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PROCUREMENT - Competitive Negotiation - Offers - Competitive ranges - Exclusion - Discussion DIGEST: Protest is sustained where offer of protester. Was excluded from the competitive range because it did not include an endorsement from the Canadian Commercial Corporation (CCC). Although submission of a CCC endorsement is a material requirement. The failure to submit such an endorsement is a defect that could easily be cured during discussions. Which is Canadian. Leigh points out that a CCC endorsement was submitted shortly after the closing time set for the receipt of proposals and argues that its proposal should have been considered despite the fact that the CCC endorsement was late. This regulation provides for the following exception to the general rule that contracts with Canadian firms are to be made with the CCC.

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B-233270, Mar 3, 1989, 89-1 CPD 232

PROCUREMENT - Competitive Negotiation - Offers - Competitive ranges - Exclusion - Discussion DIGEST: Protest is sustained where offer of protester, a Canadian firm, was excluded from the competitive range because it did not include an endorsement from the Canadian Commercial Corporation (CCC). Although submission of a CCC endorsement is a material requirement, the failure to submit such an endorsement is a defect that could easily be cured during discussions.

Leigh Instruments Limited:

Leigh Instruments Limited protests the Naval Air Systems Command's rejection of its offer for navigational sets under request for proposals RFP No. N00019-88-R-0024. The Navy rejected Leigh's offer because the firm, which is Canadian, had not included with its offer an endorsement from the Canadian Commercial Corporation (CCC). Leigh points out that a CCC endorsement was submitted shortly after the closing time set for the receipt of proposals and argues that its proposal should have been considered despite the fact that the CCC endorsement was late. We sustain the protest.

The solicitation, as amended, set the closing date as July 7, 1988, at 10 a.m. Three firms responded with timely proposals. Leigh submitted an offer on its own behalf, as permitted by the Department of Defense Supplement to the Federal Acquisition Regulation (DFARS), Sec. 225.7104(a)(2)(ii). This regulation provides for the following exception to the general rule that contracts with Canadian firms are to be made with the CCC, which then in effect subcontracts performance of the contract to a specific firm:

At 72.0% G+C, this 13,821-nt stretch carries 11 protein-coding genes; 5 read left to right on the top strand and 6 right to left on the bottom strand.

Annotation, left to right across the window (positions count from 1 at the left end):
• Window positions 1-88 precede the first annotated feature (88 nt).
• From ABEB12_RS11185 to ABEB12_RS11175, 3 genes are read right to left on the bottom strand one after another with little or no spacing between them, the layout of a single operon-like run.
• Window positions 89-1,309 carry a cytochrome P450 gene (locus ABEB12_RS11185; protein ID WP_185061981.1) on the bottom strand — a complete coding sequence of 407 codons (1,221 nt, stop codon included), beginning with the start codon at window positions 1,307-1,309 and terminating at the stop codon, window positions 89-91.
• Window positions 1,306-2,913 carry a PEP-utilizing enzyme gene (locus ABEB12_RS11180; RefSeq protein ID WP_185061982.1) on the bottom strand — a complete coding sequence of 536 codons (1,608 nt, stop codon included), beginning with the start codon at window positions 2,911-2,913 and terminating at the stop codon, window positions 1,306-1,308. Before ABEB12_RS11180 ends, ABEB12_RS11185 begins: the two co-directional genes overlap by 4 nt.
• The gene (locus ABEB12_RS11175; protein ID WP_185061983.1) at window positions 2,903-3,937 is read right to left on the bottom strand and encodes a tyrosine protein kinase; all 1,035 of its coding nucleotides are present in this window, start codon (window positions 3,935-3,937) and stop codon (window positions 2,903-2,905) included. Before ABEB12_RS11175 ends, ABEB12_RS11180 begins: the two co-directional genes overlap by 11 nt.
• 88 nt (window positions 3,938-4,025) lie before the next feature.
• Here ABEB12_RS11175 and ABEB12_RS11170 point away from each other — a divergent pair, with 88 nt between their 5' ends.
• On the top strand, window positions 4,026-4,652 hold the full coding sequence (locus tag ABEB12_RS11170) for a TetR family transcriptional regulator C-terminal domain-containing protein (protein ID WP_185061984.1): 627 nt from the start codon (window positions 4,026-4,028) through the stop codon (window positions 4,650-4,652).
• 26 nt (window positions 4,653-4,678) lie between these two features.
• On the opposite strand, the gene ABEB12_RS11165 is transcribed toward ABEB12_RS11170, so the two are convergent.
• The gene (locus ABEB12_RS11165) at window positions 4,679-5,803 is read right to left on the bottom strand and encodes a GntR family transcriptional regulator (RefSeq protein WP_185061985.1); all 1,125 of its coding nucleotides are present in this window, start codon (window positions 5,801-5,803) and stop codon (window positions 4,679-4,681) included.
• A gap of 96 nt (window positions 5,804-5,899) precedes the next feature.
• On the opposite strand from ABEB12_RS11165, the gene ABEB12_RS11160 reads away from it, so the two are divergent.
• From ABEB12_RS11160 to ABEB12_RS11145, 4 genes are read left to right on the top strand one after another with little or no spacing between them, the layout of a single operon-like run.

"(ii) When a Canadian offer cannot be processed through the Canadian Commercial Corporation in time to meet the bid-opening requirement or the closing date for receipt of proposals, the Corporation is authorized to permit Canadian firms to submit offers directly; Provided, That the Canadian offer Canadian Commercial Corporation endorsement contracting officer prior to bid opening or the closing date for receipt of proposals."

The agency concluded that from a technical standpoint Leigh should be included within the competitive range. It was discovered, however, during the evaluation of proposals that Leigh had not submitted a CCC endorsement with its offer. The contracting officer contacted an official of the CCC, who supplied documentation indicating that an endorsement had been transmitted to the Navy by telecopy machine at 11:37 a.m. on July 7. Since the endorsement was not transmitted until after the time set for closing, the Navy concluded that it was late and that the Leigh offer should therefore be rejected. The agency further concluded that the other two offerors should be included in the competitive range and that they would be requested to submit best and final offers.

The Navy's rationale for rejecting Leigh's offer is straightforward: DFARS Sec. 225.7104 requires that the CCC endorsement be received prior to the closing date for receipt of proposals, and the endorsement of Leigh's proposal was not.

We think that under the circumstances the agency's literal interpretation of the regulation is too restrictive. Although the submission of a CCC endorsement is a material requirement of the solicitation, DFARS Sec. 225.7104(a)(2); Windet Hotel Corp., B-220987, Feb. 6, 1986, 86-1 CPD Para. 138, an offeror's failure to comply with a material requirement in an initial offer does not, as a general rule, require exclusion of its proposal from the competitive range where, as here, the defect is one that could easily be cured through discussions. Consolidated Engineering, Inc., B-228142.2, Jan. 13, 1988, 88-1 CPD Para. 24. In view of this rule, we do not think that it is reasonable to read the regulation as precluding an offeror from correcting its failure to submit a timely CCC endorsement where it is clear that the offer in fact had CCC approval and was otherwise considered to be within the competitive range.

Consequently, we recommend that the agency again include Leigh's offer within the competitive range. We also find that Leigh is entitled to recover the costs of filing and pursuing the protest, including attorneys' fees. Bid Protest Regulations, 4 C.F.R. Sec. 21.6(d)(1) (1988). Leigh should submit its claim for such costs directly to the Navy. 4 C.F.R. Sec. 21.6(e).

The protest is sustained.

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